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For Insects, Spiders & Their Kin
For the United States & Canada
Photo#10337
Nuclear Bug - Diogmites basalis

Nuclear Bug - Diogmites basalis
Northfield, Franklin County, Massachusetts, USA
Size: 3/4"
This creature looks somewhat like a Robber Fly, but is twice the size. Of course, I do live close to a nuke plant.....
What IS this thing??

Images of this individual: tag all
Nuclear Bug - Diogmites basalis Nuclear Bug and prey - Diogmites basalis

Yes on Robber Fly, maybe Diogmites?
It is a Robber Fly. Might be Diogmites. That "hanging out while snacking" is typical for them, but I am just learning a few. That dark pattern under the abdomen is quite different than species I've seen in NC.

Check out Herschel Raney's pages on Diogmites. D. platypterus is very dark, looks pretty similar to your photo. (Legs are more yellow.) Again, these things are tricky, I'm looking at patterns and colors, which are often not reliable.

Again, that's if I am in the correct genus!

Patrick Coin
Durham, North Carolina

 
ID
Thanks Patrick-
According to my Audubon guide, Robber Flies are 3/8 in., which is what's been making me wonder, as these guys are a lot bigger. I know there is a species of Giant Robber flies, but the pics of those I've seen don't quite match these. Soon I will add a pic of a similar fly that looks, to me anyway, different enough that I'm not sure it's the same bug. Thanks for the link- we'll see how things develop. Right now, I'm going with the leaky nuke plant theory. It would explain the three foot long ants I've been seeing.....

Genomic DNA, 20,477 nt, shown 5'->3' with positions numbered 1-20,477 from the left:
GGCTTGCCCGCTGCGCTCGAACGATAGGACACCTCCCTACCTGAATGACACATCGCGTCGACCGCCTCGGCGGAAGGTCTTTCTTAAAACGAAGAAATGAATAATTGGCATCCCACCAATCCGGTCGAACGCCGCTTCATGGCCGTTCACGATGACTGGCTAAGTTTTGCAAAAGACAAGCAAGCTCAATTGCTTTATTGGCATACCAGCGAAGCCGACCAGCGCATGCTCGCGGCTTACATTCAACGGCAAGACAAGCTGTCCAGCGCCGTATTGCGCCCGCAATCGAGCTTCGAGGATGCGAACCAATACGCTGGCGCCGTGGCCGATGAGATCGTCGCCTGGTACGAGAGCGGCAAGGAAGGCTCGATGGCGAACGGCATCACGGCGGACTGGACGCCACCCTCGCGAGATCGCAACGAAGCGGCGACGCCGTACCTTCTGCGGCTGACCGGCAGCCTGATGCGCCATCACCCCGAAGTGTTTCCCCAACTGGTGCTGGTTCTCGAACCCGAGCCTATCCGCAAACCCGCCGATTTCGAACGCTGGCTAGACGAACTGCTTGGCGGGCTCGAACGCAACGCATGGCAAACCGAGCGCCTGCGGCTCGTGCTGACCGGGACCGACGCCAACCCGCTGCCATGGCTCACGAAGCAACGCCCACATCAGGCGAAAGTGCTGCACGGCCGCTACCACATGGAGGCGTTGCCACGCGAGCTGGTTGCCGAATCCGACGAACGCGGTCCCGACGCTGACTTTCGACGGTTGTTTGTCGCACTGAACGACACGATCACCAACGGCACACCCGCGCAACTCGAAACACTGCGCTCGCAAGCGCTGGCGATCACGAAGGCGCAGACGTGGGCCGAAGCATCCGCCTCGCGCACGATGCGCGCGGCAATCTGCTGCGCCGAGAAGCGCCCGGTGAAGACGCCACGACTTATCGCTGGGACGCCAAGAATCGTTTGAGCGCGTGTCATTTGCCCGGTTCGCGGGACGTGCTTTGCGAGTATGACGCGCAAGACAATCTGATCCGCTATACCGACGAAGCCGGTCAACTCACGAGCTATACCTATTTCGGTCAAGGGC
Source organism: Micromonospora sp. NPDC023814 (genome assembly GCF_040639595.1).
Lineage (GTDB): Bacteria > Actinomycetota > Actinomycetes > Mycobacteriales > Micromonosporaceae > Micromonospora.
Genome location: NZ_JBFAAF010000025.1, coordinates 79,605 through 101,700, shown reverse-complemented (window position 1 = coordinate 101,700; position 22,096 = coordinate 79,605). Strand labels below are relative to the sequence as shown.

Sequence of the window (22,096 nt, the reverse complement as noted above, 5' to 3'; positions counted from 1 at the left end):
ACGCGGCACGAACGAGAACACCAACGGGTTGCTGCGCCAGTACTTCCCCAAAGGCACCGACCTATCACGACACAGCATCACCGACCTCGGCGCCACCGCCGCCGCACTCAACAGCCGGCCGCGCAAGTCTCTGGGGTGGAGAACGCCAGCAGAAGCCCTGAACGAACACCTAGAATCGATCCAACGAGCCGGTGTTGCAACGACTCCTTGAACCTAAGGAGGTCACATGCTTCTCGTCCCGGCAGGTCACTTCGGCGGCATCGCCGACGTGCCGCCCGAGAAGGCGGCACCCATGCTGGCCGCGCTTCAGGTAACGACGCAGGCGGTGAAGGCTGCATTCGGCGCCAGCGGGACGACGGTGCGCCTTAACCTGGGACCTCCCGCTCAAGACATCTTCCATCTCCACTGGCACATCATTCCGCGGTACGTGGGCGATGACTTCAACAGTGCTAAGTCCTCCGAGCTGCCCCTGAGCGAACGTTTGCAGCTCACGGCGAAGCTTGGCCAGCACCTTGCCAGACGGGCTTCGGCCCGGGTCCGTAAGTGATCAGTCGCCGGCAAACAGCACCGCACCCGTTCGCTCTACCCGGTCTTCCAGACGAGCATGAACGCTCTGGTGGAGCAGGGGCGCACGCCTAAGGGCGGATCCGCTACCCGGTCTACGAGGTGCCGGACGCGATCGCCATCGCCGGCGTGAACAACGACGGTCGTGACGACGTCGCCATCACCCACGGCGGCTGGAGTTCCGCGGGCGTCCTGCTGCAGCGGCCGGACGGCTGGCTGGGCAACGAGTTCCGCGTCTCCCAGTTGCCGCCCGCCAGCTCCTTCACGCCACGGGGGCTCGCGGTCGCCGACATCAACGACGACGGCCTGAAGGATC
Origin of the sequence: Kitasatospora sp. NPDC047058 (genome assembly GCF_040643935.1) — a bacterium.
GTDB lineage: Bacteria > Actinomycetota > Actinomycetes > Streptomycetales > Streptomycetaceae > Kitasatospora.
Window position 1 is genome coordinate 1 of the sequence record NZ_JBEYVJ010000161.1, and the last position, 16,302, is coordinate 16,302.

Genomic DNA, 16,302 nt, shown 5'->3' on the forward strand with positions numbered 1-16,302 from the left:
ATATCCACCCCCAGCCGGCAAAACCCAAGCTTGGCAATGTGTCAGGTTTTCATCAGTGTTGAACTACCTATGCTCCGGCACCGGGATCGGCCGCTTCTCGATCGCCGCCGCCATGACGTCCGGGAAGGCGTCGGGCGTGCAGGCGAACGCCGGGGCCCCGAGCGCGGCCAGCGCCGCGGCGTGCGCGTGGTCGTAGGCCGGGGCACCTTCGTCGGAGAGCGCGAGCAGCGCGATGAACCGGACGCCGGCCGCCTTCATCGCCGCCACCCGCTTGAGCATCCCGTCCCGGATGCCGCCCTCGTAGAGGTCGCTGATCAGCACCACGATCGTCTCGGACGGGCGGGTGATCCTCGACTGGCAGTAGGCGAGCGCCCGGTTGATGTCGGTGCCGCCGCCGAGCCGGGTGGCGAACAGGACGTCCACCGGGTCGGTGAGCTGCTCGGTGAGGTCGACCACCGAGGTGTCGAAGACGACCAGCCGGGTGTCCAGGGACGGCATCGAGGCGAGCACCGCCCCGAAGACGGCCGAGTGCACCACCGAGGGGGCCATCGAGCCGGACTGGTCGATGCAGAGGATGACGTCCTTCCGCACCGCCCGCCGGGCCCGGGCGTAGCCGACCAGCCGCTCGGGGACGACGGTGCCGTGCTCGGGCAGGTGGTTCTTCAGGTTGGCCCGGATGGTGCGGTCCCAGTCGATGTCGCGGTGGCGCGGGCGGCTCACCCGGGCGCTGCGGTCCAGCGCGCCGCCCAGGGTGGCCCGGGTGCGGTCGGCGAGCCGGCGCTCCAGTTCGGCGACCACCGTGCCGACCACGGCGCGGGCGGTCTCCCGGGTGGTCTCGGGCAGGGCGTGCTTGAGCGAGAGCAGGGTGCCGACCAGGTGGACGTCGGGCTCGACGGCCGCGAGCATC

Bruce Kahn

 
Nuclear bug
That is indeed a robber and there are many larger than 3/8 inch. Several reach 35 to 40 mm and the Diogmites are almost all larger than 18 to 20mm. This is not Diogmites platypterus unless the leg color is very variable in your section of the country. It is likely Diogmites basalis and that is described as a "large reddish brown species" with dark reddish legs. They are supposed to have a golden spot on the abdominal sides and your spots qualify though they are smaller than I expected.

 
A plethora of Robber Flies
Thanks Herschel-
After checking out your site, I see that there are indeed more varieties of Robber Fly than are dreamt of in my philosophy.... or more than one way to skin a cat... or at least more than you can shake a net at....
So much for the Audubon Society! Bunch of amateurs....
Bruce Kahn